The Futility of the War  

Although Yemen is a tortured land marred by suffering, it retains unquestionable magic and undeniable enchantment. It’s an ancient nation with so much history and natural beauty that easily mesmerizes anyone fortunate enough to visit it, let alone its resilient people. Watching Yemen fall apart has been profoundly heart-wrenching, to say the least.

The conflict’s impact might be quantified through statistics about how many people were killed and injured and how many houses were attacked and damaged, but nothing can quantify how many dreams were destroyed, how many aspirations were crushed, and how many spirits were demoralized.

“The War Will End” poem by legendary Palestinian poet Mahmoud Darwish captures so many Yemenis’ sentiments about the futility of the war and the price ordinary people had to pay:

“The war will end

The leaders will shake hands

The old woman will keep waiting for her martyred son

That girl will wait for her beloved husband

And those children will wait for their heroic father

I don’t know who sold our homeland

But I saw who paid the price.”


Indeed, the war has destroyed the social fabric and the political, educational, healthcare, and economic systems. The most agonizing loss, though, has been the loss of loved ones of many families in Yemen, making it painful to imagine a future without them. That has inevitably traumatized the nation, causing widespread post-traumatic stress conditions and widespread domestic violence. The conflict’s impact on people’s mental health will continue reverberating for years.

Ending the War

Even if the war were to end today, Yemeni people would endure the wounds and loss long after, impacting the well-being and resilience of the people for generations to come. Nevertheless, it’s crucial to bring an end to this conflict. Ending the war requires more than just a series of truces. Ending the war, once and for all, requires ensuring comprehensive, durable, and just peace. Belligerent parties must reach a peace deal that has at its heart providing justice and redress for the victims of war.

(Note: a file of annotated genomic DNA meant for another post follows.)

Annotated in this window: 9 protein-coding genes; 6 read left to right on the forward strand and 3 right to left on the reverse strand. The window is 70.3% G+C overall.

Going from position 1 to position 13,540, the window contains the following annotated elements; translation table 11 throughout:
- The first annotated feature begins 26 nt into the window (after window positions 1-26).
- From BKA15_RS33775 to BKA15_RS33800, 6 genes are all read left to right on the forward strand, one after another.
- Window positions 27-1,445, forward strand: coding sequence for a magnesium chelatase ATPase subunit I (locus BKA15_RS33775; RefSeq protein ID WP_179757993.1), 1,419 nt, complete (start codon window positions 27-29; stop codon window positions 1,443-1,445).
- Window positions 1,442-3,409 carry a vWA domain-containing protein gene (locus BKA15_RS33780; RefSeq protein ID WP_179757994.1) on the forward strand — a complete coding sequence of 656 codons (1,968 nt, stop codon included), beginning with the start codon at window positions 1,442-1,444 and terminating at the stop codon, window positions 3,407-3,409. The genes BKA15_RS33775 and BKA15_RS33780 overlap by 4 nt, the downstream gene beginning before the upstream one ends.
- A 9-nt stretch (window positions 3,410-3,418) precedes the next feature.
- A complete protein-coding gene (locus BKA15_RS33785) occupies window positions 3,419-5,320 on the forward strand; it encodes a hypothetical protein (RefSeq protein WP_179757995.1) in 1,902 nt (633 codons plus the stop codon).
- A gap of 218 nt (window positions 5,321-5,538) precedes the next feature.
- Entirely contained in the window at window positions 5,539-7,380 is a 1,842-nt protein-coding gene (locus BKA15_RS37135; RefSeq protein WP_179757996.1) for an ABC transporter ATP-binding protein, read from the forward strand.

In a report published in 2021, the UN stated, “The cost of the conflict for all parties has been great. While the road to peace is likely difficult, the consequences of continued war are clear, and hope remains that effective Yemeni, regional, and international leadership can achieve a lasting and inclusive political settlement.” In my view, international leadership, represented in the UN agencies and international human rights groups, is vital, given the failure of the local and regional parties to prioritize the Yemeni people’s well-being.

The international community embodied in the UN’s special envoy for Yemen, Hans Grundberg, has been pushing for a peace deal in Yemen. Under his role, Grundberg has managed to substantially reduce violence in several truces since April 2022. However, the UN should and can do more than push for peace. It’s crucial that the international community put pressure on the local parties to end the civil war. Yemenis do not seek the world’s sympathy; rather, it’s the international community’s moral obligation to end this vicious war in Yemen, as many of their governments have benefited from the destruction of Yemen with their weapons. As they enabled the destruction of Yemen, they must end the war.

Meanwhile, Yemenis will dream of a day they can rebuild their country and, above all, rebuild their dignity.